* The Commission on Government Forecasting and Accountability has a new report on Fiscal Year 2013, and it’s not pleasant…
After exceeding expectations in FY 2012, the largely economically related sources are forecast to slow significantly as the recovery appears to be stalling out. With most econometric prognosticators anticipating little growth, coupled with the continuing disappointing jobs picture, there is little reason to believe underlying revenue growth will be able to match last fiscal year’s pace.
Illinois’ net income tax revenues will be down, according to COGFA, because of the extra tax payments made this past April 15 which weren’t taken out of paychecks immediately after the tax hike took effect in January of the previous year. But net corporate income taxes are expected to grow by $214 million. After a barn-burner year, sales taxes are expected to grow only 1.6 percent.
State Sen. Mike Frerichs, D-Champaign, who is one of 11 legislative members of COGFA, said the new report will put greater pressure on lawmakers to cut spending again next year.
“I think a lot of my colleagues looked at the cuts we made this year and said, ‘We did it. We’re done,’” Frerichs said. “But I think this shows that there’s going to be a lot more pain in the next few years.”
Frerichs said that “next year could potentially be as bad or worse in terms of cuts to important services. It just means we’re going to have to work extra hard to protect the important parts of state government, and make sure our priorities downstate are protected.”
* The budget squeeze is one of the reasons that Gov. Pat Quinn has latched onto pension reform. He pushed it again yesterday…
Gov. Pat Quinn Thursday said lawmakers should consider a comprehensive pension-reform proposal when they return for a one-day special session next week.
Speaking before the start of the Illinois State Fair Twilight Parade, Quinn said lawmakers should consider a reform bill introduced this week by Rep. Elaine Nekritz, D-Northbrook.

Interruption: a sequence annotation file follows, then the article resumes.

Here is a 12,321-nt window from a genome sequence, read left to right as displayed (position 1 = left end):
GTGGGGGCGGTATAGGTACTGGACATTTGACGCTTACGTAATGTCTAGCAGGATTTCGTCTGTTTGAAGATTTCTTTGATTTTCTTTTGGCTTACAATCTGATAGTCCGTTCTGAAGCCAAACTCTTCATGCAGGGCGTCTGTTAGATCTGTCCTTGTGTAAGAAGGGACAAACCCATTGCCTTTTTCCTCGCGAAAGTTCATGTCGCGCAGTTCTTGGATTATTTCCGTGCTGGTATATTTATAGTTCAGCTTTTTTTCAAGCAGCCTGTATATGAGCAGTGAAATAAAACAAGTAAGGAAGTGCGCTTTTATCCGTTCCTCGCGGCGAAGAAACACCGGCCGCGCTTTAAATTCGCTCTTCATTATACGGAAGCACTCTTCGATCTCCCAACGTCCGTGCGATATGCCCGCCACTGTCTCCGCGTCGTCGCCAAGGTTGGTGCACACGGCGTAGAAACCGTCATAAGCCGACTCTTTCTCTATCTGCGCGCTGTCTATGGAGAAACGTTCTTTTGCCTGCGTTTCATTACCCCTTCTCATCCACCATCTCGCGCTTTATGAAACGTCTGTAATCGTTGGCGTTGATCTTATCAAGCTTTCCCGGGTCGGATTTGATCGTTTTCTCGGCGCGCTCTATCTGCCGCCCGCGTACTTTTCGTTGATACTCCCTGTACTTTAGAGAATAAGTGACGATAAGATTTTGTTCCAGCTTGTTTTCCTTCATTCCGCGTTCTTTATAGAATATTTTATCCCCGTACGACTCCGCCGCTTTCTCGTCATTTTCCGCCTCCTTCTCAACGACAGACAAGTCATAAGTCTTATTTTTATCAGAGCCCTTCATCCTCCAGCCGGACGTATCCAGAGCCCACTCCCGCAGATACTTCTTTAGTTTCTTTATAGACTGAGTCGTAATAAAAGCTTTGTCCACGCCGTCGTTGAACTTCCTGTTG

Nekritz’s bill imposes the same changes on pensions for downstate teachers, university workers, state employees and state lawmakers. A bill approved in May by the Illinois Senate made changes only to pensions for state employees and lawmakers. […]
One problem with Nekritz’s legislation is that it was introduced as a brand-new bill and could not work its way through the General Assembly in a single day. The special session called by the governor is only scheduled to last Aug. 17. Quinn, though, said there are parliamentary techniques available to lawmakers to put the Nekritz proposal onto another bill and pass it in one day.
* And the governor has cranked up the rhetoric…
A retirement funding hole long pegged at $83 billion could hit nearly $93 billion by next summer if changes are not made, the administration projects. In turn, pension payments are gobbling up so much of the state budget so quickly that state government could be spending more on basic annual pension payments than it does on education within four years.
“This is a fire bell in the night,” Quinn said this week. “This is an alarm for all of us.” […]
But the Quinn team estimates that by mid-2016, state government will be spending $5.8 billion on grade schools and high schools and $6.2 billion on pensions. Although it is true that pension payments are scheduled to keep increasing in the coming years, the governor’s analysis also assumes that lawmakers will continue to cut education spending.
That point is disputed by many lawmakers, however. A spokeswoman for Senate Republican leader Christine Radogno of Lemont dismissed the Quinn estimates as “extremely unreliable.” […]
Depending on one’s point of view, the state already may have reached the schools-pensions imbalance Quinn projects will take place in four years. The state is making a $5.2 billion pension payment this year, but it’s also paying back $1.55 billion in pension-related loans taken out under former Gov. Rod Blagojevich and early in Quinn’s tenure. Totaled up, that $6.75 billion is greater than the $6.2 billion the state is spending on schools this year.
* And the Tribune thinks that just passing a SERS and General Assembly Retirement System reform would be a “baby step”…
At best, this bill would be a baby step up Mount Kilimanjaro. But that’s nowhere near enough.
Illinois is in crisis. “Reform lite”? Forget it.